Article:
b x = exp z ^ 1 γ α 1 cos θ ^ 1 δ 1 , , exp z ^ N γ α N cos θ ^ N δ N T
and
b y = exp z ^ 1 γ α 1 sin θ ^ 1 δ 1 , , exp z ^ N γ α N sin θ ^ N δ N T
and I 2 N is an identity matrix of dimension 2 N . The solution to Equation (29) is given by
α ^ = arg min α Ψ α
Equation (32) can be solved by a brute force search method which is computationally expensive as the cost function has to be evaluated at all possible values of α. For a large number of nodes the brute force search method becomes impractical. Computationally more efficient the generalise pattern search method is therefore used to minimise Equation (32). The generalised pattern search for minimisation of Equation (32) is presented in the next subsection.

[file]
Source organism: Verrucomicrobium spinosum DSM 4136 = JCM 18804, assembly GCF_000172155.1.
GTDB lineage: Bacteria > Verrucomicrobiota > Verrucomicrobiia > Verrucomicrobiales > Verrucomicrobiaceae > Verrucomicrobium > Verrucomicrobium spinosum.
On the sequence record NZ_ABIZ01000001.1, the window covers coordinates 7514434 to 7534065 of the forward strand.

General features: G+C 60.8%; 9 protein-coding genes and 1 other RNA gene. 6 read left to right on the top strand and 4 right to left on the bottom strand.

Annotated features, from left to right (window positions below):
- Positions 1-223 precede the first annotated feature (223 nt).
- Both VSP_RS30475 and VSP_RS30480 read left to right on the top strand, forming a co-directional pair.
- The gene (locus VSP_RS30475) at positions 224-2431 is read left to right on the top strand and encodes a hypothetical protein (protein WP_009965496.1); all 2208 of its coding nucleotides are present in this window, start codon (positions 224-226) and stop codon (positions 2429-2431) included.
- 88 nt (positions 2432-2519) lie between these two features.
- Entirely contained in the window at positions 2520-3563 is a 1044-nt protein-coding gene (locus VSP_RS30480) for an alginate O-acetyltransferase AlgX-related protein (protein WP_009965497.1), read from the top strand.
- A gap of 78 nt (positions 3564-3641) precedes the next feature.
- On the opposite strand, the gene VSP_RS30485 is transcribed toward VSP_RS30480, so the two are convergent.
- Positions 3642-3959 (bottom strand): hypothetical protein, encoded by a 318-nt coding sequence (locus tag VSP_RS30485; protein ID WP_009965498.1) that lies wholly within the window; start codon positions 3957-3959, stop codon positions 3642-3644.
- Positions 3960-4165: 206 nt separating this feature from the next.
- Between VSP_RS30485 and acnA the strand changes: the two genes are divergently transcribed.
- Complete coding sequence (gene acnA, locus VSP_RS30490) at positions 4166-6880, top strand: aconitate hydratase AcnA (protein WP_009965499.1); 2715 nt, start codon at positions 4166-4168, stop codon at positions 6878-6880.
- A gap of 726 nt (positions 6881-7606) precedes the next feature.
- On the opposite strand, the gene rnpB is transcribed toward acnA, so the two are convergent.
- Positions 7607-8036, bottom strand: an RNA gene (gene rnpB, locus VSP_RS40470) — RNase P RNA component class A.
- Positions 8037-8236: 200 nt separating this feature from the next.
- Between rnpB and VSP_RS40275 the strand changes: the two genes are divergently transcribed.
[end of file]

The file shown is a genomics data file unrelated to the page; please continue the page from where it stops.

Generalised Pattern Search

The generalised pattern search belongs to a family of derivative-free optimisation techniques. Starting from an initial guess for α 0 [ 2 , 5 ] for most environments [31] and an initial step size Δ 0 , The generalised pattern search iteratively updates α k such that Ψ α k + 1 < Ψ α k , where α k represents the value at kth iteration. Each update evaluates the cost function Equation (32) at a point on the mesh, with the updated point closer to the minimum of Ψ α .
Each iteration consists of a search (optional) and a poll step. At each of these steps the cost function is evaluated on a mesh M k , centred at α k and defined by D , a finite set of direction which positively spans R N . The directions can be chosen by any strategy. However each direction d ¯ j j = 1 , , q must be a product of G z j , where q is the cardinality of D , G R N × N is a non-singular generating matrix which for the present problem is G = 1 ν I N for ν > 1 and z j Z N is an integer vector. These conditions are necessary to the convergence theory [32]. Let Z Z N × q denotes a matrix whose columns are z j j = 1 , , q , then D is represented as the product of GZ and the mesh centred at α k is given by
M k = α k + Δ k Dz : z Z q